October 5, 1918


Author Affiliations


From the Department of Pediatrics of the University of Minnesota, Dr. J. P. Sedgwick, professor and chief of the department.

JAMA. 1918;71(14):1123-1127. doi:10.1001/jama.1918.02600400023008

It is my purpose to present in this paper the method and the results of the treatment of premature infants in the University of Minnesota Hospital. The material studied includes sixty prematurely born infants, all being born at, or otherwise admitted to, the clinic from September, 1914, when the department of pediatrics assumed charge of the new-born infants' clinic, until the close of 1917.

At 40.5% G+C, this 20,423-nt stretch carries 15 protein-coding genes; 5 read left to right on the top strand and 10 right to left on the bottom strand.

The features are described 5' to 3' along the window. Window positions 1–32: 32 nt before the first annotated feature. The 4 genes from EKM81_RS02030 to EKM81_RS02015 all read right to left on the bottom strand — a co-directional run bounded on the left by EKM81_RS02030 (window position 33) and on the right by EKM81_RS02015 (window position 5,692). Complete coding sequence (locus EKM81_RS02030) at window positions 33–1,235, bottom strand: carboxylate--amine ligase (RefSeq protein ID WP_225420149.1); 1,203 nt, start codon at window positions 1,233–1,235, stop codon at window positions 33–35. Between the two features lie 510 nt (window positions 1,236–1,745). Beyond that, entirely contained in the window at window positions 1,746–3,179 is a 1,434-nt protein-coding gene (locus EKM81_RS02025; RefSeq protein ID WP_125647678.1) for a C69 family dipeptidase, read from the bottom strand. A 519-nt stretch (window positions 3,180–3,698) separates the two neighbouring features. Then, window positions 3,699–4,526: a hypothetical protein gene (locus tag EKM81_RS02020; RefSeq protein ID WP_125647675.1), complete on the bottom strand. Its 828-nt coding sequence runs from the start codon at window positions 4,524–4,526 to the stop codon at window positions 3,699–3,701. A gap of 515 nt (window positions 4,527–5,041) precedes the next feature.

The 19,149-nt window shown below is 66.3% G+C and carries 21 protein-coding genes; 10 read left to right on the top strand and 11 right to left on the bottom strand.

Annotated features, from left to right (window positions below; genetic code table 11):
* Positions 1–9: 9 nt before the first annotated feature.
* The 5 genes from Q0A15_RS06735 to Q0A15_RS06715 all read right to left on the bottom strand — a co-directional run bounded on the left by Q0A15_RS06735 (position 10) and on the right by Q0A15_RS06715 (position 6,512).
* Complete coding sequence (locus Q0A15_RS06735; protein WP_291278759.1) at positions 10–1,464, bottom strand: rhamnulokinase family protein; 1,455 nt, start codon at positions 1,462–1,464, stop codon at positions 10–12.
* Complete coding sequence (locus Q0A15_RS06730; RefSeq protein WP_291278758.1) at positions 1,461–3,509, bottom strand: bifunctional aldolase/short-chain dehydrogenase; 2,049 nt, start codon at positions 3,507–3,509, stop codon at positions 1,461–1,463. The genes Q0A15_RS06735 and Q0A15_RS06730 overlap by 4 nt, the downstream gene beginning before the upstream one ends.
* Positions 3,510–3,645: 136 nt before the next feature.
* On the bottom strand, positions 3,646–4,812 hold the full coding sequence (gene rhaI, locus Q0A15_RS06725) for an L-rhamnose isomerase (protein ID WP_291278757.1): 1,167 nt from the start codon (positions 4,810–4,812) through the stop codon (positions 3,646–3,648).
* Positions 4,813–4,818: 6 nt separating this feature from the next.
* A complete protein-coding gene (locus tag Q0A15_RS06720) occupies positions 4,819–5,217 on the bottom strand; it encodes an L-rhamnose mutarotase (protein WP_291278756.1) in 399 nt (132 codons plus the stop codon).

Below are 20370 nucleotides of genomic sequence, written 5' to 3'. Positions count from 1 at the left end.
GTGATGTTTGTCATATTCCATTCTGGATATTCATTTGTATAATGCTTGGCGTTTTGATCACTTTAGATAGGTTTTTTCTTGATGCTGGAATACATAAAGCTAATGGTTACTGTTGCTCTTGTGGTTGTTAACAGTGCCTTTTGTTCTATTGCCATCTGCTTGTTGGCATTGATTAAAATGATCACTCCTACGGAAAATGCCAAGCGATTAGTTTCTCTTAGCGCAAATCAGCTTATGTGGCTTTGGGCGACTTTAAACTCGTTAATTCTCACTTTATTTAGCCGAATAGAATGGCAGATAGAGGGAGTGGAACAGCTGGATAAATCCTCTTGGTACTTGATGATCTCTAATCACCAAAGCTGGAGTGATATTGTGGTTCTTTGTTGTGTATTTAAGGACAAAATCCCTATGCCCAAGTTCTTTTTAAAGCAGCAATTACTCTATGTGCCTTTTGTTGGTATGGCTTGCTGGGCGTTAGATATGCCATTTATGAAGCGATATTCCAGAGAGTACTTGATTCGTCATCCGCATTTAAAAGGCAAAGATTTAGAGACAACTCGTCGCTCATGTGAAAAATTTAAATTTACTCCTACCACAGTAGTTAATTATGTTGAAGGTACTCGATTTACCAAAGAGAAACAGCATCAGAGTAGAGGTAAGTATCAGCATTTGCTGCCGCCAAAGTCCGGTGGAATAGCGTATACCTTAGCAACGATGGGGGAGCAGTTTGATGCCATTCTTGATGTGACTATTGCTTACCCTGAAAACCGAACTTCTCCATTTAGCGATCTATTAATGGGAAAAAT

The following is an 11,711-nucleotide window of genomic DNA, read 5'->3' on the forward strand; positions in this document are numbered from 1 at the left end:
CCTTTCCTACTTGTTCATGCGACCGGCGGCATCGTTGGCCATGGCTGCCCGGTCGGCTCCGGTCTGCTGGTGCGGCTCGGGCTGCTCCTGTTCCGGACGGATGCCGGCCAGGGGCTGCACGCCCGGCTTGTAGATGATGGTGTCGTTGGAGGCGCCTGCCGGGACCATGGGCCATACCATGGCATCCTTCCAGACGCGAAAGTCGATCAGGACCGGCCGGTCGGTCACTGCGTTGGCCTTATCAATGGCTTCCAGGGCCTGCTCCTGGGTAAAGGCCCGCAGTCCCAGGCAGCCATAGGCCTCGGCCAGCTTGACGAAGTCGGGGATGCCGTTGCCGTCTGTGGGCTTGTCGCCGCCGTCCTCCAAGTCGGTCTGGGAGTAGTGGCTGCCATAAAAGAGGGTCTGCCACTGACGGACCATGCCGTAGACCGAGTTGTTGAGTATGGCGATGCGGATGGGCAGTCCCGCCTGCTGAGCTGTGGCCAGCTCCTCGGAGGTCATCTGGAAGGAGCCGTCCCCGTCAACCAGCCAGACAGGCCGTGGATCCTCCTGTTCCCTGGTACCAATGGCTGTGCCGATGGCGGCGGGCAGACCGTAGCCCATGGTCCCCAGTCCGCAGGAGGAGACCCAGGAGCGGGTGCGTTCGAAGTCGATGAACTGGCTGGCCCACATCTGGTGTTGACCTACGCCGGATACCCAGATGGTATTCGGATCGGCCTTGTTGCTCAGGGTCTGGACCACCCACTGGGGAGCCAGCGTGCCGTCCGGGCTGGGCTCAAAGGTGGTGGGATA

It is noteworthy that Litzenberg's1 report of the efficacy of the four-hour feeding interval for premature infants, the first report in American literature, came from the obstetric service of the same hospital. As Litzenberg states, he was led to adopt the long interval by observing its success in a premature baby that vomited whenever a shorter interval was tried. No less an authority than Czerny had previously recommended that the premature baby be given no more than six feedings in the twenty-four hours. Since Litzenberg's

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